President Obama to Sign AIA

by Michael Cronin , posted Wednesday, September 14, 2011

As reported by Fox news, President Obama will sign the "America Invents Act" Friday with an event in the Washington, DC area. Speaking to reporters on Air Force One, White House Press Secretary Jay Carney said, "The America Invents Act passed with the president's strong leadership after a decade of effort to reform our outdated patent laws. Patent reform is an issue both the White House and Congress have pushed for some time. The America Invents Act, previously known as the Patent Reform Act of 2011, was passed by the House in June with large bipartisan support. The U.S. Senate approved the House version of the bill last week voting 89-9.

It is Almost Time to Block Your Trademark From the .XXX Domain Registry

by Melinda S. Giftos , posted Wednesday, August 24, 2011

This year, the Internet Corporation for Assigned Names and Numbers (ICANN) approved a new .XXX top level domain (TLD) for the online adult entertainment industry. This is great news for the porn industry. However, companies in other industries aren't so excited about the prospect of having to register their trademarks with .XXX domain names, or alternatively, potentially allowing third parties to register their trademarks with the .XXX TLDs and then link the domain to porn sites. But all is not lost, and ICANN has set up a procedure for trademark owners to protect their marks.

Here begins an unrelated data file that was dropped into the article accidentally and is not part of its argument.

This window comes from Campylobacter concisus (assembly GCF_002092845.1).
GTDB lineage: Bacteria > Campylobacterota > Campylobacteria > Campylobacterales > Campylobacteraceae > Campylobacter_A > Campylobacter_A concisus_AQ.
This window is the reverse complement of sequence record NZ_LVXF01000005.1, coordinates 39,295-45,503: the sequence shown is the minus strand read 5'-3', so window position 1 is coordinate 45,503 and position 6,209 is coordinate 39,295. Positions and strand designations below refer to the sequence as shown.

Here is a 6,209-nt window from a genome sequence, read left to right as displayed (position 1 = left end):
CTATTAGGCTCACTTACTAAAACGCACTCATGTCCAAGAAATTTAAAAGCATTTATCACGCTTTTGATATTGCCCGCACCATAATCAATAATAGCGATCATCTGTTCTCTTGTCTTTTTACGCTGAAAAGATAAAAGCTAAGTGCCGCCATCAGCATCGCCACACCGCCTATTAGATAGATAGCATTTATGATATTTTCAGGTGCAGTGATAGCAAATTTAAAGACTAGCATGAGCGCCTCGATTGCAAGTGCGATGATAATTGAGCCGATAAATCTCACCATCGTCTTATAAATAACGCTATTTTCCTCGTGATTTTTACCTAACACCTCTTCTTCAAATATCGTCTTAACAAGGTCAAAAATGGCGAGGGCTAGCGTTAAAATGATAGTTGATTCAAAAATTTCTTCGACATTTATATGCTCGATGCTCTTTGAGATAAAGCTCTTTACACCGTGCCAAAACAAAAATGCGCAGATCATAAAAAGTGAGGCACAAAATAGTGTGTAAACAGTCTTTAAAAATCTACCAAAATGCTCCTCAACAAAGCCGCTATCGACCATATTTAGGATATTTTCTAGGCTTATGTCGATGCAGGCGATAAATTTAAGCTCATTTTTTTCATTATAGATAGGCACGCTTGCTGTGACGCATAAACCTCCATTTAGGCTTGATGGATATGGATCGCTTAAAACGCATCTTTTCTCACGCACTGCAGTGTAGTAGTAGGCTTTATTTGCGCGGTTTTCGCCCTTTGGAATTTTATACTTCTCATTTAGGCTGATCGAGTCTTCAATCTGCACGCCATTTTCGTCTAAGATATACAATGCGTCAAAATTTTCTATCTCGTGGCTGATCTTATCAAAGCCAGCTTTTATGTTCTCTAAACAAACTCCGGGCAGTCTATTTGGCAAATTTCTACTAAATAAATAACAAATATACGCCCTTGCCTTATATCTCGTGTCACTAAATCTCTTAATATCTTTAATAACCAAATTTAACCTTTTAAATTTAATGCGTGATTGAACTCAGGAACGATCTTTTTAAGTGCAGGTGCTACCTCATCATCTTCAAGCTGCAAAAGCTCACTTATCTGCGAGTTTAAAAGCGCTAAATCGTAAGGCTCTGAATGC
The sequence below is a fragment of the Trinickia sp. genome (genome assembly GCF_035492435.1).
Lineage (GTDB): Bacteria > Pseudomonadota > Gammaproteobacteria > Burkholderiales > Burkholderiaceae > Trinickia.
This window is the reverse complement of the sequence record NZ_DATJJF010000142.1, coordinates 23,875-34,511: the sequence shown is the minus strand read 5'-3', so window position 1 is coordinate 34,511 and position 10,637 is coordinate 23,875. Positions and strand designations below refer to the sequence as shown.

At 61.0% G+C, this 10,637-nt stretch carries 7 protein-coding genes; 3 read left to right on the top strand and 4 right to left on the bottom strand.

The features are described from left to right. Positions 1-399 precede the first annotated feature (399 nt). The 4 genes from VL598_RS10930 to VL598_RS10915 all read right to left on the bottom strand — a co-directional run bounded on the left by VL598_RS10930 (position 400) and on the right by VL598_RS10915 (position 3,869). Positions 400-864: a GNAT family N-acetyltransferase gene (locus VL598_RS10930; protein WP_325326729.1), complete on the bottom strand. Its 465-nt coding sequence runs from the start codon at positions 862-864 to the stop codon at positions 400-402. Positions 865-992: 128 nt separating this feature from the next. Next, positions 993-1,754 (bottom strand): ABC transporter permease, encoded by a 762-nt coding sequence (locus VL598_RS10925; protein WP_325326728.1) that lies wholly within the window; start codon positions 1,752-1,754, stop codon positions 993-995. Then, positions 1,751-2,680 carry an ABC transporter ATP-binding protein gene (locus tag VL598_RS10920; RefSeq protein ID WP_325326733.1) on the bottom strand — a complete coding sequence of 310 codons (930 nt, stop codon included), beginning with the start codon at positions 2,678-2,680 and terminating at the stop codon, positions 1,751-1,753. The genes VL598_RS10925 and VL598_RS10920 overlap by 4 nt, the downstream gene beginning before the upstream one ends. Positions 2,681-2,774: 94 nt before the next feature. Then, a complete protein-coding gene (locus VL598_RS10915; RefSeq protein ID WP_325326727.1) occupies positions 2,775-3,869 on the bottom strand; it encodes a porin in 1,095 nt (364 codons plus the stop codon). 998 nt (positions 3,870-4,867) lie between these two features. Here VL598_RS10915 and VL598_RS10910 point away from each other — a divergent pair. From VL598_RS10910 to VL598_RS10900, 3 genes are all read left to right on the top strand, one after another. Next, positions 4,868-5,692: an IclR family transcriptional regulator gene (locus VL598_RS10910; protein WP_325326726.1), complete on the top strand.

The .XXX domains will become available in stages. From September 7, 2011 through October 28, 2011, concurrent "sunset" periods will run whereby owners of registered trademarks both inside and outside the adult entertainment industry may take action to reserve .XXX TLDs corresponding to their registered trademarks. One of the sunset periods, "Sunset B," is specifically geared toward non-adult industry owners of registered trademarks. During this time, trademark owners can reserve their trademark.xxx to prevent others from registering and using the domain name. However, to be eligible, the owner must hold a valid US or foreign trademark registration for the exact mark that it is seeking to block as of September 1, 2011. The owner must also pay a one-time fee, which has not yet been finally determined but is expected to be $200-$300. Once filed,, the blocked .XXX domain name will link to a standard page stating that the domain has been reserved, and the trademark owner will not be listed in WHOIS in connection with the domain and will not actually own the registration.